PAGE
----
Bucha atrocity allegations: A pretext for escalating NATO’s war against Russia

Andre Damon @Andre__Damon 6 April 2022

In yet another major effort to escalate NATO’s proxy war against Russia, the Biden administration is seizing upon claims by Ukrainian officials of a massacre by Russian forces in the Kiev suburb of Bucha to implement a new round of sanctions and undermine any effort at a peaceful settlement of the war.

“I got criticized for calling Putin a war criminal,” US President Joe Biden said Monday. “Well, the truth of the matter, you saw what happened in Bucha. He is a war criminal.” Biden added, “We have to continue to provide Ukraine with the weapons they need in order to fight.”

The American government, along with the media, proceeds according to the principle: first the conclusion, then the investigation. Biden, who more than one year after the January 6 coup attempt cannot make up his mind whether Trump is guilty of a crime, has already decided that Russian President Vladimir Putin is guilty of “war crimes” in Bucha.

The actual facts, however, do not prove the conclusion. Russian troops withdrew from Bucha right after the Kremlin promised to dramatically reduce its forces in the direction of Kiev in peace negotiations last Tuesday. For days, no significant civilian casualties were reported. On Saturday, Ukrainian forces—including members of the neo-Nazi Azov Battalion—entered the town, and a torrent of reports were unleashed in the Western press about alleged atrocities.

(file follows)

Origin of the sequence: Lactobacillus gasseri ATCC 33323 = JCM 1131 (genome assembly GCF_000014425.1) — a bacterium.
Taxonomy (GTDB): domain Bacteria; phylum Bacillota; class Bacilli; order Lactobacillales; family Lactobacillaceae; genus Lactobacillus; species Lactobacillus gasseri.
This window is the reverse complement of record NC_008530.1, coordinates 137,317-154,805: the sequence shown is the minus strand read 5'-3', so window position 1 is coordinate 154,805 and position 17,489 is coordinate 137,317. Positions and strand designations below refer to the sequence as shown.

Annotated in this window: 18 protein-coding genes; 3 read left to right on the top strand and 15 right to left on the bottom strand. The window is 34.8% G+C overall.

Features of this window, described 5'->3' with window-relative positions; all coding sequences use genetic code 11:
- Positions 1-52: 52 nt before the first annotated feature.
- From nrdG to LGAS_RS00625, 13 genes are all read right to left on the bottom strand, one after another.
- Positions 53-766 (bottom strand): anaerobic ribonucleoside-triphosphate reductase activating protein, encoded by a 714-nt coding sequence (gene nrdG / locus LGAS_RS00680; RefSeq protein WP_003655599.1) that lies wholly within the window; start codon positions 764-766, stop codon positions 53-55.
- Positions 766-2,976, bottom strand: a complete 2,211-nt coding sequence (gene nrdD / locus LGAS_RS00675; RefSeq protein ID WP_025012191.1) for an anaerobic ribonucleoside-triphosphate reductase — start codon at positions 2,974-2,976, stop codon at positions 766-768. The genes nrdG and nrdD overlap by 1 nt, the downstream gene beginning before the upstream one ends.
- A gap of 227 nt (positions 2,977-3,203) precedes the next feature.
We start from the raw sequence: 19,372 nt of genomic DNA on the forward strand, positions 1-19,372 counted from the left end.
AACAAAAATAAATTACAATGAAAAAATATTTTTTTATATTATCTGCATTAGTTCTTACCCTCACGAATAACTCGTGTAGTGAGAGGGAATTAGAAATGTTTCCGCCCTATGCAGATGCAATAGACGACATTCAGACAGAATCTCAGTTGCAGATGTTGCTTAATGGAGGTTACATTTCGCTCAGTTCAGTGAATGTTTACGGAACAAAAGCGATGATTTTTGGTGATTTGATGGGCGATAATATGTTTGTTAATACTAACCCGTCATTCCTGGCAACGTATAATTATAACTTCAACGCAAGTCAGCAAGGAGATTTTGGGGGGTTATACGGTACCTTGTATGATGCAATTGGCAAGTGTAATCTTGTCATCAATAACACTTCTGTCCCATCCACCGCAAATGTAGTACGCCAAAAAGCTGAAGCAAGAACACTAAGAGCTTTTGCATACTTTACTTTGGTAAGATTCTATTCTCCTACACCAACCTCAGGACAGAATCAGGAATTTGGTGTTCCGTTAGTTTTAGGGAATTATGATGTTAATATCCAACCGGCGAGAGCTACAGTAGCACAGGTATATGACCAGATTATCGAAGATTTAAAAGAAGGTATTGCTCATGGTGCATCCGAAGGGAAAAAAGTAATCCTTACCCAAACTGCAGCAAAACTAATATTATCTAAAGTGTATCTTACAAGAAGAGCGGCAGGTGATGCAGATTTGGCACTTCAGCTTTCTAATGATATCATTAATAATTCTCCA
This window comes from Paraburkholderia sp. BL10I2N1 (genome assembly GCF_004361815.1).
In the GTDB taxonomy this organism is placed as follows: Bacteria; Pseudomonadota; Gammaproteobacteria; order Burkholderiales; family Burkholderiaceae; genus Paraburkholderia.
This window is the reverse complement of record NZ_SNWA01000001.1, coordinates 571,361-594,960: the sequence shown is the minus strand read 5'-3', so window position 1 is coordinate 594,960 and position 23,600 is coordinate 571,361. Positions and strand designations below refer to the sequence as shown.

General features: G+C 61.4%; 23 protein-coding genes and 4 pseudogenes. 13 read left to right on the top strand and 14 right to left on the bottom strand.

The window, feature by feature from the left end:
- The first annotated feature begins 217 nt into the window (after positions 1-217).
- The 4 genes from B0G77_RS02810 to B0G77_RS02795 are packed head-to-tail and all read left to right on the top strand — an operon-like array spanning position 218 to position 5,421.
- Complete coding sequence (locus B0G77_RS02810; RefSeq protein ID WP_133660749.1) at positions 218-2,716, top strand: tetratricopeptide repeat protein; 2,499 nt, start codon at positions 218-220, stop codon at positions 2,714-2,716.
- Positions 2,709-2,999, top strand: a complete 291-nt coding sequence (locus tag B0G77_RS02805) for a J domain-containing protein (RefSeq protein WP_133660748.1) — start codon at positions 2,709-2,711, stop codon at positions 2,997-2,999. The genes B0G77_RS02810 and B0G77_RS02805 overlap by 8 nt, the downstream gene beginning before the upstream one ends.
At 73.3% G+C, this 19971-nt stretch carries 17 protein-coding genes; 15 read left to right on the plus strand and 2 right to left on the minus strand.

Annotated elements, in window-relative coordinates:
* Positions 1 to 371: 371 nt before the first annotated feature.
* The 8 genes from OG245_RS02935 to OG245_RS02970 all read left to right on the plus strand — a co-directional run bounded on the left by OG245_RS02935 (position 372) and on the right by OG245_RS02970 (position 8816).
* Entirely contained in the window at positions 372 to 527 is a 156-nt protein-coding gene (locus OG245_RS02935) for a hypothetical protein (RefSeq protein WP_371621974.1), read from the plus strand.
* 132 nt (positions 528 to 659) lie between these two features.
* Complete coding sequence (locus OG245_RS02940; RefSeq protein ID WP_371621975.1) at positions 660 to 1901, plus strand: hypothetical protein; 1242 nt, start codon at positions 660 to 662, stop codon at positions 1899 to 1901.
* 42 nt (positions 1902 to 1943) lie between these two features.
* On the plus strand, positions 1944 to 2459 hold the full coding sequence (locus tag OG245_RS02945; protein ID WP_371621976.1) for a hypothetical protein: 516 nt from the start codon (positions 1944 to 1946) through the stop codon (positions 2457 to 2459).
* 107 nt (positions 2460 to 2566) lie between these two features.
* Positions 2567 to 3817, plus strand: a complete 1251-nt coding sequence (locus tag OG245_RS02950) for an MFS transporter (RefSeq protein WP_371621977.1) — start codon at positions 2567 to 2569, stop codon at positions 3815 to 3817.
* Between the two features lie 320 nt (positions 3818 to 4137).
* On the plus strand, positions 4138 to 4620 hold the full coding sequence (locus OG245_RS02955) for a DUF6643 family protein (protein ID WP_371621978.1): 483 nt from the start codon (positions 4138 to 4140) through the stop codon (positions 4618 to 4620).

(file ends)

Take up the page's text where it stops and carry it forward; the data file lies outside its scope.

Images from from Ukraine are displayed during a meeting of the UN Security Council, Tuesday, April 5, 2022. (AP Photo/John Minchillo)

The images shown widely only indicate that bodies were found, but not who killed whom, when and under what circumstances. While video evidence has emerged of Ukrainian forces executing and torturing unarmed people, no similar evidence has emerged for Russian troops.

Given the systematic use by the United States of false allegations of atrocities to justify wars all over the world, and absent clear and convincing evidence, there is no reason to view the claims of a massacre in Bucha as anything other than war propaganda, aimed at enraging the population to justify military escalation.

Even if it were established that Russian troops fired on civilians—and that has not been established—that would not mean that they were acting under the instruction of the Russian government.

In the past 30 years of unending wars—and, of course, one can go back further—the American military has committed countless atrocities: firing on civilians, drone attacks on wedding parties, helicopter assaults on hospitals, the massacre of entire towns. In this time of universal amnesia, is it again necessary to remind everyone that the United States tortured prisoners at Abu Ghraib in the most barbaric manner and then sought to destroy the evidence? Or that, for this reason and many others, it does not even recognize that International Criminal Court before which it insists its antagonists must be tried?


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